by Matthew Noble. 1876. Bronze. Facing Parliament Square, London. [Click on images to enlarge them.]
"In the nineteenth-century debate whether sculptors should present their subjects, particularly portrait subjects, in modern or classical clothing, Noble chose the modern route, and as Benedict Read points out, "Noble seems to have been regarded as the principal purveyor of tight trousers: his statue of Peel in Parliament Square, London, would seem to bear this out, though the iconographic pattern in this respect is found also in Calder Marshall's statue of Peel in Manchester of over twenty years earlier, so this is possibly a fashion attached to the man; certainly his not being a peer will have emphasized the problem, since there would therefore be no robes to hide it under. In such a case as the Franklin (Waterloo Place, London) Noble would seem to be reducing the area of dispute by means of a knee-length military frock-coat and on top of that a fur-lined surcoat" (Read, 169).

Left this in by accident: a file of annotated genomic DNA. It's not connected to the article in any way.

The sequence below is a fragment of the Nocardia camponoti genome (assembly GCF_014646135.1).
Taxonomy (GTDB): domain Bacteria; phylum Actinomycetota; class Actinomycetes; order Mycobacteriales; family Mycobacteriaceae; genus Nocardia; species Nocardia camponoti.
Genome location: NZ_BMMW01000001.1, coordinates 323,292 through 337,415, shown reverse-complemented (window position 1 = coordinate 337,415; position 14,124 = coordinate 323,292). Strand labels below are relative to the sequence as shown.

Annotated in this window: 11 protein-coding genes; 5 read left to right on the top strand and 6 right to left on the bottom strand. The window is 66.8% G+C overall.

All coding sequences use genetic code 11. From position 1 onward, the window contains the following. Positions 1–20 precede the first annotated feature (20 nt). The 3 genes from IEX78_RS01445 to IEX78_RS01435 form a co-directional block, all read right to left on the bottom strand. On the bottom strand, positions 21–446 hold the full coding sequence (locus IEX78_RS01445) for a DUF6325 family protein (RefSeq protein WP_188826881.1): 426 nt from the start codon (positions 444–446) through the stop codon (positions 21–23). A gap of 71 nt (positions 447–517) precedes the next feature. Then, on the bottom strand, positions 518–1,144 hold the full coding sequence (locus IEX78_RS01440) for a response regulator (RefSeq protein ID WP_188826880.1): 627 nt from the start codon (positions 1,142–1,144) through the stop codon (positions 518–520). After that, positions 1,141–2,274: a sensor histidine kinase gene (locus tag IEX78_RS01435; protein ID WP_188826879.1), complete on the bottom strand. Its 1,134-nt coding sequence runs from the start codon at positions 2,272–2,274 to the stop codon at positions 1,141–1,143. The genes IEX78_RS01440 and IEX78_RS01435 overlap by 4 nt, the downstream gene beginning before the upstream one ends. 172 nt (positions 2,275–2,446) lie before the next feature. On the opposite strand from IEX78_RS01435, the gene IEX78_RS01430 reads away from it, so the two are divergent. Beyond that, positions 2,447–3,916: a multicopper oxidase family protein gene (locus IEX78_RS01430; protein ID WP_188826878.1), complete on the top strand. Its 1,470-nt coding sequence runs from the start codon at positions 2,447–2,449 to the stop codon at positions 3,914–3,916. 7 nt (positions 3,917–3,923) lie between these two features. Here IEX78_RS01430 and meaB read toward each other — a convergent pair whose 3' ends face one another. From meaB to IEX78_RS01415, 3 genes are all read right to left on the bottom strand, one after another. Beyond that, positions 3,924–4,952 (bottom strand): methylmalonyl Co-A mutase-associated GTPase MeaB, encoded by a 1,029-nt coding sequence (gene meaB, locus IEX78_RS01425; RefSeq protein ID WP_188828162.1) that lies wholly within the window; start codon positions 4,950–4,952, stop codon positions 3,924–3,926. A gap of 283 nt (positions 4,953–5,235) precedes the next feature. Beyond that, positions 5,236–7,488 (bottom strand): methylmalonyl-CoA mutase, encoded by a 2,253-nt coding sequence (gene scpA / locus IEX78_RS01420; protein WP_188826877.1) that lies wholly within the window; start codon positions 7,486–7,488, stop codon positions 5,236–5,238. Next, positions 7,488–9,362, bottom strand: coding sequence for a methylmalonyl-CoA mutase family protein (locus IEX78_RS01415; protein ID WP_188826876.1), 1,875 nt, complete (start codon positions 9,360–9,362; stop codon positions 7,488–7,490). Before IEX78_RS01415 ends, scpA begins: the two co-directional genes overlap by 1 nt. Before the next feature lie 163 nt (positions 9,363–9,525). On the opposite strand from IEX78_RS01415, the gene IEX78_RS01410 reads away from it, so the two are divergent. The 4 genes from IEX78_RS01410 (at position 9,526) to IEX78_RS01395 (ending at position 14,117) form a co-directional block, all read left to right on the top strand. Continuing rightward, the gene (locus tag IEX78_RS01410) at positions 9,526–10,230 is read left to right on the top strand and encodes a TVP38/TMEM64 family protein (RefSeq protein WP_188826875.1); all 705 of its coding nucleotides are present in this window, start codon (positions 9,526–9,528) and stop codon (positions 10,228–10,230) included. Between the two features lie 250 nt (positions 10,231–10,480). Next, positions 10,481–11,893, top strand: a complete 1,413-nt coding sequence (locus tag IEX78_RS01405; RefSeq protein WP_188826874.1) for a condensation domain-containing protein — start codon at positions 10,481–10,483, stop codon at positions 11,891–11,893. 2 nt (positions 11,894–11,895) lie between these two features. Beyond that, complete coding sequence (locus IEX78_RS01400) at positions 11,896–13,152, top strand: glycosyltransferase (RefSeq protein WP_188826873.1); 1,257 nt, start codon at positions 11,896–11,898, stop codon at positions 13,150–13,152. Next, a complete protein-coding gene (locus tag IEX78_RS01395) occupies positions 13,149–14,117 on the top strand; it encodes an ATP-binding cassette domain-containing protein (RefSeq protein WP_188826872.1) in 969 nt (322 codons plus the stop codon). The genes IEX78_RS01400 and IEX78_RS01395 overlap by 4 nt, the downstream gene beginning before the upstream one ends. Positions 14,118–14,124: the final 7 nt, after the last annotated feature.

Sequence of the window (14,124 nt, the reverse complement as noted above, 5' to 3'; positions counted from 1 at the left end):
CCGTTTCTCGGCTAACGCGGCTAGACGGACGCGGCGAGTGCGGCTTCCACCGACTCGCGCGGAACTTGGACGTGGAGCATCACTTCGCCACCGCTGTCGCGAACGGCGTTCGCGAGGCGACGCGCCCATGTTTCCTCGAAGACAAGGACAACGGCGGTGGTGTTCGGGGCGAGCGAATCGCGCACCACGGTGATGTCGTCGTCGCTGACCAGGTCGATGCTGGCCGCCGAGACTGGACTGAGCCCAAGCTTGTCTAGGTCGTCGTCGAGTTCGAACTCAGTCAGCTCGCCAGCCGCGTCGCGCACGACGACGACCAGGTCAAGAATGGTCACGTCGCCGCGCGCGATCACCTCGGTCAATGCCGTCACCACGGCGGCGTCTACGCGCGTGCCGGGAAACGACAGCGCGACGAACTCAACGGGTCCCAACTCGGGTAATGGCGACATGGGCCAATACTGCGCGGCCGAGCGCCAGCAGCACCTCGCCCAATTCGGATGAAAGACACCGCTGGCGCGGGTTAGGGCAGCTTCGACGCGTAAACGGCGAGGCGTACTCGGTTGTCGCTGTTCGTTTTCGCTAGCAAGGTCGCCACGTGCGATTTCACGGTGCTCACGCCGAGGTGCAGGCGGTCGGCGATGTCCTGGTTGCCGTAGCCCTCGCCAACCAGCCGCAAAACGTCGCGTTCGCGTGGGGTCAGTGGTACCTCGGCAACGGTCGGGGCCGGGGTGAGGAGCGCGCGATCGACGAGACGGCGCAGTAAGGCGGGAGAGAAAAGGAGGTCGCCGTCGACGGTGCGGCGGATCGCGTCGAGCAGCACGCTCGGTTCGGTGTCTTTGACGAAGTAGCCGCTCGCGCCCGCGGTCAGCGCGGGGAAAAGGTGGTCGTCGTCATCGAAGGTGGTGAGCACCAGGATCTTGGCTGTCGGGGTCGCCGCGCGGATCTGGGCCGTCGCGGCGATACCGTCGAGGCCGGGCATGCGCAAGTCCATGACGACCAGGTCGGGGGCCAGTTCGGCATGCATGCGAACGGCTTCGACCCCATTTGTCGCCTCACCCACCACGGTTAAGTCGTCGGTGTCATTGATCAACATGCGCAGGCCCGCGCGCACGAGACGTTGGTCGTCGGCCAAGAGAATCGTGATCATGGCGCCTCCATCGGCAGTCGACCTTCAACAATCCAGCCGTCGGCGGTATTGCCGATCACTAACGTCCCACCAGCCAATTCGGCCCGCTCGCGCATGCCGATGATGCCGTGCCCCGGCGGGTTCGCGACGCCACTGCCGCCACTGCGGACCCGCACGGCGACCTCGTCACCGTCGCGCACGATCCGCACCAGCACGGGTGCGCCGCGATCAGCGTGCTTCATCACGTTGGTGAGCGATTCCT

Photographs by George P. Landow. [You may use these images without prior permission for any scholarly or educational purpose as long as you (1) credit the photographer and (2) link your document to this URL in a web document or cite it in a print one.]
Read, Benedict. Victorian Sculpture. New Haven: Yale University Press, 1982.
Last modified 20 April 2013